Beating bowel cancer together

17 Great North Runs in memory of dad

Friday 11 November 2022

Gary Kinzett lives in Poynton, near Macclesfield, with his wife Catherine and their 17-year-old twins Max and Ella. Gary has just completed his 17th Great North Run for Bowel Cancer UK, this year raising more than £1,500 and taking his total fundraising to more than £16,500. Here he reflects on the loss of his dad John to bowel cancer and his motivation to support our cause.

Waiting to start my first ever Great North Run in 2003 was a real ‘wow’ moment. I was standing on a dual carriageway and all four lanes were full of people as far as the eye could see, all waiting to run. There were 60,000 people there – enough to fill a football stadium – and I was part of it.

It was incredible.

I was there to do something good, something constructive after losing my dad to bowel cancer two years earlier.

My dad fell ill in 2001. He was retired by then and he and my mum, Corrine, had just come back from a big trip around the world as a retirement gift to themselves. He was all set up to enjoy his retirement when he got a bladder infection that wouldn’t go away. Tests revealed he had a hole in his bladder and a corresponding hole in his bowel. In effect, his bowel was infecting his bladder. It was extremely painful and debilitating.

It took months to get the infections under control and then another test revealed his bowel was cancerous. The holes in his bladder and bowel were fixed and he had radiotherapy. He then had an operation and chemotherapy and was in remission for about a year before the cancer came back.

I was living in Manchester and my dad, my mum and my brother Derek were living in Wiltshire. We’d go down at weekends and because I wasn’t seeing him regularly the changes in dad were startling, especially the weight loss.

My Dad died in 2003, roughly 18 months after the cancer was diagnosed. He was 68, no age at all.

His mum Edna, who was 93, died just two weeks before him. By then my dad was in a hospice,

Dorothy House in Bradford upon Avon, and was too ill to go to her funeral. I visited him on the day of her funeral and then again the day after before we drove back to Manchester.

The very next day we had a phone call to say he was gravely ill so we travelled back down. I thought

I’d missed him but as it turned out he died just as we arrived at the hospice. He was unlucky – they didn’t find the cancer early enough.

The grief hit me badly. I was depressed, I got very low. Looking back, from the time he died I was like that for about three years. A long time.

My twins were born the year after my dad died, and that was a catalyst for change. I had to step up and sort myself out and decided to go back to some form of exercise – running. I used to run cross country at school. I ran for the county and I’d always run playing football, so it wasn’t a brand new thing, it was just going back to it.

I’d spent too long wallowing in my own grief and the running made me feel better. When I was running I wasn’t wallowing, I wasn’t staying up late, I was attempting to live more healthily and start looking after myself – to come out of the darkness.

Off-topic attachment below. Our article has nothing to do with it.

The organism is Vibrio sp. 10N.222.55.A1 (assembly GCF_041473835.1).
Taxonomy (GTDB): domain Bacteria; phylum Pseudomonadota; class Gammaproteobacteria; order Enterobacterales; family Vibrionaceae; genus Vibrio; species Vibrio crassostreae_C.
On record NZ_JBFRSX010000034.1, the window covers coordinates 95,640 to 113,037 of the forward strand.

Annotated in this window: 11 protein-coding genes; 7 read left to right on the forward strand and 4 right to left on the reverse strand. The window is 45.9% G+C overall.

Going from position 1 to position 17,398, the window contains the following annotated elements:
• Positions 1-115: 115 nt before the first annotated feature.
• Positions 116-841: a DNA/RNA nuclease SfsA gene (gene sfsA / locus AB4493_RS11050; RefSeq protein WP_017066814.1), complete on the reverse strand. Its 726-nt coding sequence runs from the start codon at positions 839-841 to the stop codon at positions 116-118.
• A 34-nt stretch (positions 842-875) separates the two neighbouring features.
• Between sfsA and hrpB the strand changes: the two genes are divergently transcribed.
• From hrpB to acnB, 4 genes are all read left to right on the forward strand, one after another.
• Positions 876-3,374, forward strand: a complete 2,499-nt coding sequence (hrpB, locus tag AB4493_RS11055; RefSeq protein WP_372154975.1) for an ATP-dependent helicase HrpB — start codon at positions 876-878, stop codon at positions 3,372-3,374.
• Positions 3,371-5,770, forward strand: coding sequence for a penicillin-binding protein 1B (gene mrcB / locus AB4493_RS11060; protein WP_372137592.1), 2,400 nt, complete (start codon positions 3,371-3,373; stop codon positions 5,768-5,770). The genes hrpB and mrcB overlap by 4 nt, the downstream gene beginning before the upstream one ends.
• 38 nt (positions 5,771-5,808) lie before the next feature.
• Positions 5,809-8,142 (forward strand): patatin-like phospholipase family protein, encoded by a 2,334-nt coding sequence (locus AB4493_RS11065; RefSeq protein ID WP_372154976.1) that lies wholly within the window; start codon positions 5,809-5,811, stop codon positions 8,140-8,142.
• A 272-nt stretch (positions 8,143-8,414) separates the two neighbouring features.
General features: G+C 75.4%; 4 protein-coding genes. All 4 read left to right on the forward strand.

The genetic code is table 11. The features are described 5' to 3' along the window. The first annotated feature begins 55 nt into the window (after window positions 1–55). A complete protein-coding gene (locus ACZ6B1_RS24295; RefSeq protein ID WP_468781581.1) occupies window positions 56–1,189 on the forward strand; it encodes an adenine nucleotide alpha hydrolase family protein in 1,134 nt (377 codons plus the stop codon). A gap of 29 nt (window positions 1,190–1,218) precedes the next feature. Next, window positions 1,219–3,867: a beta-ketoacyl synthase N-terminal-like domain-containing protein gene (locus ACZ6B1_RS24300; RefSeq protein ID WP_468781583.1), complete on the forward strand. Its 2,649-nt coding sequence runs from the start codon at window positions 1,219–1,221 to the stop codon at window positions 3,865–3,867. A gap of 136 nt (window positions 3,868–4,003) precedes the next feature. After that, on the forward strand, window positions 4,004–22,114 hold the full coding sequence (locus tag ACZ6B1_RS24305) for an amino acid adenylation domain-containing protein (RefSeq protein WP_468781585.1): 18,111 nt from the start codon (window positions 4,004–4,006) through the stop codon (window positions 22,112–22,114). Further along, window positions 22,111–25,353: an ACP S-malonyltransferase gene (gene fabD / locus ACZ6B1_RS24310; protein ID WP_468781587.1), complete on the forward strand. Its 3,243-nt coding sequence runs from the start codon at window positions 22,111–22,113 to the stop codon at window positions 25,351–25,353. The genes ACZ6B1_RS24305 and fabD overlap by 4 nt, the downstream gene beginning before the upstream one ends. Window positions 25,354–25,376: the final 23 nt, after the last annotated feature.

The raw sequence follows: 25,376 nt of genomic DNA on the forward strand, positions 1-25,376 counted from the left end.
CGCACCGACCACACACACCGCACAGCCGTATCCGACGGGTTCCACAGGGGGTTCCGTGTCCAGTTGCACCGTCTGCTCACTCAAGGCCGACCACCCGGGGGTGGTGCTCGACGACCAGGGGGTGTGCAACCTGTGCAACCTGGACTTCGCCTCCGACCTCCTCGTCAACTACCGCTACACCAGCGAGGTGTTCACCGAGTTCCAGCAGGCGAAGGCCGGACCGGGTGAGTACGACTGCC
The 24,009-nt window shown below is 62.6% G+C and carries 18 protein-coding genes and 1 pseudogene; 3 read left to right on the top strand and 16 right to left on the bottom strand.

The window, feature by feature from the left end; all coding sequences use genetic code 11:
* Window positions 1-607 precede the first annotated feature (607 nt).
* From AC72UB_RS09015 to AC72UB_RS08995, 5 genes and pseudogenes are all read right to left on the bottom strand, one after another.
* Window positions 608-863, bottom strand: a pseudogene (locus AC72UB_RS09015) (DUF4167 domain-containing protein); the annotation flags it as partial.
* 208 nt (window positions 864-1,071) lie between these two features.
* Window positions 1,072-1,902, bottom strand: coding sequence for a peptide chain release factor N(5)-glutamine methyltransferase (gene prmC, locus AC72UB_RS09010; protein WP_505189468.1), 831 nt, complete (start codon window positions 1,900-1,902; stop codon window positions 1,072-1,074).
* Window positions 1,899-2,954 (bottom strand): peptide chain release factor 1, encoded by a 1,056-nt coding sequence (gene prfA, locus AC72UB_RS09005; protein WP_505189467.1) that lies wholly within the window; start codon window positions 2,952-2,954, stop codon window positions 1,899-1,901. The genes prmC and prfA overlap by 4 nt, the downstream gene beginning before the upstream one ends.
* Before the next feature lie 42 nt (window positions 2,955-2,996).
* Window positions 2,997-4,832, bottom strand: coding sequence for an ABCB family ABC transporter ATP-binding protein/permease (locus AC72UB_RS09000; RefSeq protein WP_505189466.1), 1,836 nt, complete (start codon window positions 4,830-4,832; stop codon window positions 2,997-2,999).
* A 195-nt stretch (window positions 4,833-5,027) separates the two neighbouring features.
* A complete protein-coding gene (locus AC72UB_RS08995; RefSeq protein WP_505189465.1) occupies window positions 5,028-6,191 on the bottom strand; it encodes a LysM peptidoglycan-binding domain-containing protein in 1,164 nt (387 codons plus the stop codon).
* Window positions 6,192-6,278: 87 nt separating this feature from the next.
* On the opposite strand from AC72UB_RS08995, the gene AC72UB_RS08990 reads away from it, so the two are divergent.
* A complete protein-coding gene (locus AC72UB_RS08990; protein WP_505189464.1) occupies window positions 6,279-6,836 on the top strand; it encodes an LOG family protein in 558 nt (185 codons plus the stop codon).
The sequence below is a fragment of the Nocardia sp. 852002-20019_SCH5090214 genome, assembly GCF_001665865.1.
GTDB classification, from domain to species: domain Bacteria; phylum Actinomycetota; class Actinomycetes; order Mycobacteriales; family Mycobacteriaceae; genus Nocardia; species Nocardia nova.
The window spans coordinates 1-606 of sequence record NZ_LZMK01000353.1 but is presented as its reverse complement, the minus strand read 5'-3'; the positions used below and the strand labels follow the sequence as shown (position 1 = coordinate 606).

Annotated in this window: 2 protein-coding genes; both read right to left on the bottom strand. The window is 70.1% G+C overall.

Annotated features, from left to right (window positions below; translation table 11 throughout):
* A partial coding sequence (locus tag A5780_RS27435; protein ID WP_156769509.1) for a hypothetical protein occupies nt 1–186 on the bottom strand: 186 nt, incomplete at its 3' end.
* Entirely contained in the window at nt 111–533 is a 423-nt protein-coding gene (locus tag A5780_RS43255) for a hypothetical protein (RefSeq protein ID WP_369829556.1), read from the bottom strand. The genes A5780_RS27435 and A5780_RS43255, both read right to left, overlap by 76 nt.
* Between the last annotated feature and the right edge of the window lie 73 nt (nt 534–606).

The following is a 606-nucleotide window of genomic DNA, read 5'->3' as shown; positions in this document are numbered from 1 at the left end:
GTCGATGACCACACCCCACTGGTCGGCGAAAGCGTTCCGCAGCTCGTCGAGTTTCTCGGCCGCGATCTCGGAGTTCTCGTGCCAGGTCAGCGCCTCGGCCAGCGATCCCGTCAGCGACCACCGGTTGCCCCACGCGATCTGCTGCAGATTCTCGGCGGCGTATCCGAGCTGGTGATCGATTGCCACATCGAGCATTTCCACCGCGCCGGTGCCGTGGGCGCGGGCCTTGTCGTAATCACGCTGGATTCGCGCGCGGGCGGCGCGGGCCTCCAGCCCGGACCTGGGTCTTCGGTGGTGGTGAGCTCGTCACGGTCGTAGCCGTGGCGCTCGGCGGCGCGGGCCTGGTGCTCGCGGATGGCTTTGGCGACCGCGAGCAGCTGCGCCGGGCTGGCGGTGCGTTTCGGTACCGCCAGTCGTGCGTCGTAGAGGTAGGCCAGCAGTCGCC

I started running further, I got quicker and then I needed a target to aim for, so I picked the 2003 Great North Run because of its iconic status and its donation appeal. I also chose it because I didn’t think I was fit enough to do a marathon – I didn’t have the time. We’d just had twins so the thought of disappearing for hours on training runs wasn’t conducive to family life. Thirteen miles was just right because I was running up to seven miles in training and I could see that I could do enough to get to 13.

Since then I’ve run the Great North Run another 16 times. I missed one because one of the twins was in hospital. I don’t have a target for how many I’ll do, I’ll just keep going. I had a wobble a couple of years ago when my time dropped to 2:14. My best was 1:48. But I’ve come back and this year I did just over two hours.

That first year was the biggest donation, it was about £3,000. It was back in the day when people would give me real money and send me cheques and I had to write down on an A4 piece of paper what the amount was, who donated and their home address. I’ve still got that paper record. That was really quite emotional seeing all those people supporting me and the bowel cancer cause.

My children, who have part time jobs, now sponsor me with their own money and my son Max ran the 2022 race with me this year, which was fantastic. His grandad would have been proud of him. I want to say thank you to family, friends, colleagues and to everyone else who has supported me over the years.

I’d also like to thank my wife Catherine, who has given me the time and opportunity to go out and train since the twins were little. It’s been difficult at times because she’s had to look after both of them on her own. Thank you Cath for enabling me to be part of the bowel cancer support team.

  • Inspired to take part in The Great North Run 2023? Sign up here.
  • Running not your thing? There are plenty of other great ways to support us, please find out more here


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